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Last Friday, John Waggoner wrote in USA Today that he didn’t believe Treasuries were in a “bubble.”

His claim was based on the fact investors aren’t “bragging about how they bagged a 30-year T-Bond at auction.” He also noted they don’t mark their calendar “for Treasury auctions, hoping to scoop up a couple of two-year T-notes at 0.23% yields.”

In other words, investors aren’t euphoric about Treasuries the way they were about stocks in 2000 or real estate in 2006.

Waggoner is right about one thing. I can’t remember being at a dinner party when someone excitedly told me about the Treasuries they just bought.

And while folks might not be boasting about it, someone is sure as heck buying an awful lot of them.

While the story of the “Great Rotation” from bonds into stocks makes great headlines, it’s not entirely accurate.

True, stock funds took in $78.88 billion so far this year. But taxable bond funds have grown by $76.41 billion. Not exactly a flood of money coming out of bonds and into stocks, is it?

And money is still coming into Treasury bond funds. Treasury-based ETFs added $810 million. And in the last week of March, taxable bond funds added $3.8 billion.

Holding Back

From 2007 through 2012, a staggering $610 billion was taken out of domestic stock mutual funds. (On a side note, as stocks bottomed in March 2009 and went on to double, investors were getting out of the market at exactly the time they should have been getting back in.)

According to Ryan Detrick of Schaeffer’s Investment Research, only 3% of that total has been put back into equity funds.

Clearly, none of the statistics comes anywhere close to showing a “Great Rotation” into stocks.

And though the market hit record highs last week, sentiment is hardly in bubble territory. The most recent American Association of Individual Investors (AAII) sentiment poll shows 35.5% of respondents are bullish. That’s nearly three points below the long-term average.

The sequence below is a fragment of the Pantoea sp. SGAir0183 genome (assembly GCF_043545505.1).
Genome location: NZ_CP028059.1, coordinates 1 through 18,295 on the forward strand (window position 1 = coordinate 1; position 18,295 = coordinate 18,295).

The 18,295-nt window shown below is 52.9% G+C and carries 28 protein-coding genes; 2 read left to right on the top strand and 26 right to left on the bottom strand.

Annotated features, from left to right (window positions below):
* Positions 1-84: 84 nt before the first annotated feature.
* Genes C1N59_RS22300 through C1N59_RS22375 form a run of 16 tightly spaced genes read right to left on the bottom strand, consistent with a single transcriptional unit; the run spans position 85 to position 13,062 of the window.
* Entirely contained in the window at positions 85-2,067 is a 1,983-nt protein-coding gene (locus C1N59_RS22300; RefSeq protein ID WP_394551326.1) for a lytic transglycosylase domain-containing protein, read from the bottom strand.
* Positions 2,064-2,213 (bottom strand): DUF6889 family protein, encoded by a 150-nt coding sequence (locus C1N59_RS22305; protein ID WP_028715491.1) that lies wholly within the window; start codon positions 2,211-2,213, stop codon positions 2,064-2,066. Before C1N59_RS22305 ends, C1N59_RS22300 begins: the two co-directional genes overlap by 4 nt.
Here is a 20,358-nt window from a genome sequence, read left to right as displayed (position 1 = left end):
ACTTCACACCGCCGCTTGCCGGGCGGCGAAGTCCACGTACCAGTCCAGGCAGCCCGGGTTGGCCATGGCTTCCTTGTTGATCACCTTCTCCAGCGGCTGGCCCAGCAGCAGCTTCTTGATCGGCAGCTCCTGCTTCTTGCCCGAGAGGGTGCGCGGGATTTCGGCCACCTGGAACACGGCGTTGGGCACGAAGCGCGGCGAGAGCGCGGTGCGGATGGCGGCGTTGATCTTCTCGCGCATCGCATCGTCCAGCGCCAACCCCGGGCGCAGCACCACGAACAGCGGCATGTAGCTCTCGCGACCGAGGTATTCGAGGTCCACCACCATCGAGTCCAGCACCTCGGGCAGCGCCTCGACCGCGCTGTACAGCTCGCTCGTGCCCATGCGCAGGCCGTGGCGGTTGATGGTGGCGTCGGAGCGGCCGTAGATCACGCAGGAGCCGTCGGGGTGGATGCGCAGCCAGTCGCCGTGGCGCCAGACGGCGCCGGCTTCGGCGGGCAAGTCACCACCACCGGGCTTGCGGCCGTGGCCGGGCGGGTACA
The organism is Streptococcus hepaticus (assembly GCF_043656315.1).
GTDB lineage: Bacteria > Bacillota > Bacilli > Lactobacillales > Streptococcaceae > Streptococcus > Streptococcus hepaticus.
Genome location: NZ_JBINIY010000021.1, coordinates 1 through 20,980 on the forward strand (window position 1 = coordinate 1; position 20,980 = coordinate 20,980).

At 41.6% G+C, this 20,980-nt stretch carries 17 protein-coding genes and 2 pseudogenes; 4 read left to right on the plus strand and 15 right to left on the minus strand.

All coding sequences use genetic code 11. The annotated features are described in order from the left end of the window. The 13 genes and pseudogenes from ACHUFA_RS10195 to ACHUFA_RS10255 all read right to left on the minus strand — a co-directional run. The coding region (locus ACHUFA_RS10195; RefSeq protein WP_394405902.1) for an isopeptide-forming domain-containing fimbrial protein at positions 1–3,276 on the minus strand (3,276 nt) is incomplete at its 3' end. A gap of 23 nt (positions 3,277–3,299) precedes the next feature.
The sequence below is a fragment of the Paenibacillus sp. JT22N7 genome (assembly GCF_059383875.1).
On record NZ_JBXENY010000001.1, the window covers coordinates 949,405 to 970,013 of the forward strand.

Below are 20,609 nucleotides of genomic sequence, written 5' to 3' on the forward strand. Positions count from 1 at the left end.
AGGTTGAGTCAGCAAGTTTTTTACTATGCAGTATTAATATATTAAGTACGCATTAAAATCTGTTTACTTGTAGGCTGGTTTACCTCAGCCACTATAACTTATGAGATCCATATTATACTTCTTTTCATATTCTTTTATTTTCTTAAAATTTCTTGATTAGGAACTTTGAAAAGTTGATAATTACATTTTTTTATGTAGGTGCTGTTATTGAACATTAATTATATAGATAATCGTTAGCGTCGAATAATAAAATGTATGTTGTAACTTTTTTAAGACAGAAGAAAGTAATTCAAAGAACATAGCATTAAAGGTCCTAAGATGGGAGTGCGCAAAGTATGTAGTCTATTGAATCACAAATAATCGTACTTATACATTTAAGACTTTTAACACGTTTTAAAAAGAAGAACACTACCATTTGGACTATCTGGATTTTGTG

At the market high in October 2007, right before stock prices dropped dramatically, AAII’s bullish reading was near 60%.

I can’t tell you if stocks are going to keep climbing higher or if they’re going to correct. I dropped my crystal ball in the shower (don’t ask) [Editor's Note: Don't tell!], and I didn’t get the extended warranty.

But the idea stocks will stop advancing because sentiment is so high and everyone is buying stocks is just plain wrong.

Just like the notion that bonds are not in a bubble because you don’t hear about physicians quitting their practices to trade Treasuries… all you have to do is look at the cold, hard numbers.

Money is still pouring into bond funds, which is just plain crazy.

If an investor needs fixed income, buying some bonds with short-term maturities makes sense as long as the investor plans on holding the bond until maturity and doesn’t mind a tiny yield.

But unlike a bond, which pays a defined amount (par) at a specific time (expiration), a bond fund will only be redeemable at its trading price – which is likely to be lower as rates rise.

The difference between a stock bubble and bond bubble is a stock bubble can continue to inflate to higher and higher prices. Because interest rates can only go so low (about where they are right now), prices can’t climb much higher, which means there’s only one direction bond prices can go.

Rates have to go higher. And the last thing you want is to be trapped in a bond fund that is falling in price.

So just because your brother-in-law isn’t giving you hot Treasury tips, don’t think we’re not in a bond bubble. We are. Prices will go lower. If you’re in a bond fund or ETF, get out while the gettin’s good.

Disclosure: Investment U expressly forbids its writers from having a financial interest in any security they recommend to our subscribers. All employees and agents of Investment U (and affiliated companies) must wait 24 hours after an initial trade recommendation is published on online - or 72 hours after a direct mail publication is sent - before acting on that recommendation.

Source: Bond Bubble And The Great Rotation